This is where the conversation becomes so relevant and helpful for today’s Evangelical Christians. If we as Millennial Evangelical Christians don’t learn to understand our current church context in light of the timeline of human history as explained in the Bible then we will never see ourselves for who we truly are—a generation of redeemed sinners who are “Not of this world, but sent into it,” just as the church has always meant to be. We need to seek to learn about the church in the past to learn from how they carried out their mission well, but also some of their shortcomings in carrying out their purpose to “Go and make disciples of all nations.” If we act like our generation is somehow better than the ones before us then we will end up throwing out our history completely, and this will cause us to become pragmatic, political, and we will fight for relevance for years to come. On the other hand, if we humble ourselves and see ourselves as standing on the shoulders of the saints who have gone before us then we will begin to be able to serve God with a respect for the history of the church from Acts 28 onward, but not being bogged down by what is merely historical rather than biblical.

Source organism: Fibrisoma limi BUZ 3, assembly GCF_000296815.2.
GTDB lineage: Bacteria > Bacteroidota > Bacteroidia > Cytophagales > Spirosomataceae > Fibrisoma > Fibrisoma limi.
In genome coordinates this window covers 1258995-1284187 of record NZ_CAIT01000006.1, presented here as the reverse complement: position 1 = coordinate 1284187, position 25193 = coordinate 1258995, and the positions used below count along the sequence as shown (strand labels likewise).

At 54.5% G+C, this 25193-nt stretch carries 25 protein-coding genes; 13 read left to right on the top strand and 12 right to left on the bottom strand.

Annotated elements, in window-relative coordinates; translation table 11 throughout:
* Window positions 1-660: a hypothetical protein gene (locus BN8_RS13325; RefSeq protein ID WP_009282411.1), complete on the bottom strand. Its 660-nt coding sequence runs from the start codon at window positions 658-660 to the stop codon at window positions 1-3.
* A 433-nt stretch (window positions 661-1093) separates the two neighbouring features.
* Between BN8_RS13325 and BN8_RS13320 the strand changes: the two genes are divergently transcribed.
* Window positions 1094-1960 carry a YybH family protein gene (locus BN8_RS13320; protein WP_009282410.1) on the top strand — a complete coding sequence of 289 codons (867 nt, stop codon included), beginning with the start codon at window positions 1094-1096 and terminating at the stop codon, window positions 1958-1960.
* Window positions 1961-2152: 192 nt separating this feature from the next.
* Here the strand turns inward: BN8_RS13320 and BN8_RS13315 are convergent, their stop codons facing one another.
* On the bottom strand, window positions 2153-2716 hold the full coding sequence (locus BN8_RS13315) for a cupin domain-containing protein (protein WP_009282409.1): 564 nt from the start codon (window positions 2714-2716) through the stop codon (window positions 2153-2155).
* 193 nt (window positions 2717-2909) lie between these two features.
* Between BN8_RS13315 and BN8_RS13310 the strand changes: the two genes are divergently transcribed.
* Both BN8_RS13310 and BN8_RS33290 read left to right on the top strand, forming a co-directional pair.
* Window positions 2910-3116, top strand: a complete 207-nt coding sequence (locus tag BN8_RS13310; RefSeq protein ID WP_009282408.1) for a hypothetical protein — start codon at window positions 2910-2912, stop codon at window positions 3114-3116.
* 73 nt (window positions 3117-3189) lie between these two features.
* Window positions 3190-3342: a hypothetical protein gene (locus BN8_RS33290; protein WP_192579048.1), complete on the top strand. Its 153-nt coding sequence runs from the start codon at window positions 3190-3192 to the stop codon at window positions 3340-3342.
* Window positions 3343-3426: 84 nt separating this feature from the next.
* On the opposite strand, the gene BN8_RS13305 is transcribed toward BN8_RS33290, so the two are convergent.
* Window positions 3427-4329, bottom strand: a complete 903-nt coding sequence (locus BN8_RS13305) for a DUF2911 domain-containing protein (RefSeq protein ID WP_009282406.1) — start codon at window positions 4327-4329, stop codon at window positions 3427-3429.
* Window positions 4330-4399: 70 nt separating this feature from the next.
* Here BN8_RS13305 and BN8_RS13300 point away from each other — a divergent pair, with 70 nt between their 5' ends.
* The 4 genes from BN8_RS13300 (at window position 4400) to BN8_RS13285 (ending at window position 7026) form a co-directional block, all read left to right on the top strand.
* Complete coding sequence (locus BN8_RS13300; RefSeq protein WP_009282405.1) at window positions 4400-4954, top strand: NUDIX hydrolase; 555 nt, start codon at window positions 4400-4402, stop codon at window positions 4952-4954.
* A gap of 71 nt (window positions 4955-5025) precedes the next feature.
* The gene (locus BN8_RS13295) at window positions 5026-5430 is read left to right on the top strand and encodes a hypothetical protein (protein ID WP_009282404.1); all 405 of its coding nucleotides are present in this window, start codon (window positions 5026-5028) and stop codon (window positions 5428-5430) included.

So, I end with a charge for millennial Christians to use the NFL 100 commercial as a call for us to seek to understand who we are as Christ’s church today in light of the history of Christ’s Church in past eras. Let’s seek to learn from Justin Martyr, and Origen, and St. Ignatius of the very early church period after the Apostolic era of Paul, and John, and Peter. Let’s seek to understand how the Holy Roman Empire changed Christianity, and how Athanasius and Augustine helped shape orthodoxy. Let’s seek to find out what we can learn from the mistakes made during the middle ages, and the nastiness of focusing too much on history over and against the Bible. Let’s yearn to appreciate the significance of the Reformation and the champions of that era, like Luther, Zwingli, and Calvin. We should want to know why the Puritans came to America in the first place, and what was going on in the First Great Awakening and what was different about the Second Great Awakening when compared to the first. We should challenge ourselves to see what was going on in American Revivalism from the time of Moody up and until the time of Graham, and into today. We can’t understand ourselves today without seeking understanding about our past and using critical thinking to learn what we can take away from, and what we should seek to change as we move into the future. Just as Pat Mahomes can’t be fully understood detached from Bart Starr, Christians shouldn’t seek to understand John Piper detached from Thomas Aquinas, or Theresa of Avila, or most importantly from Jesus himself. We should take care not to try and act in the present detached from an understanding of who we are in the present, because of what has happened in the past, once and for all at the cross, and how that Gospel message has been handed down throughout the generations, and is being entrusted to us now until we hand it over to our children.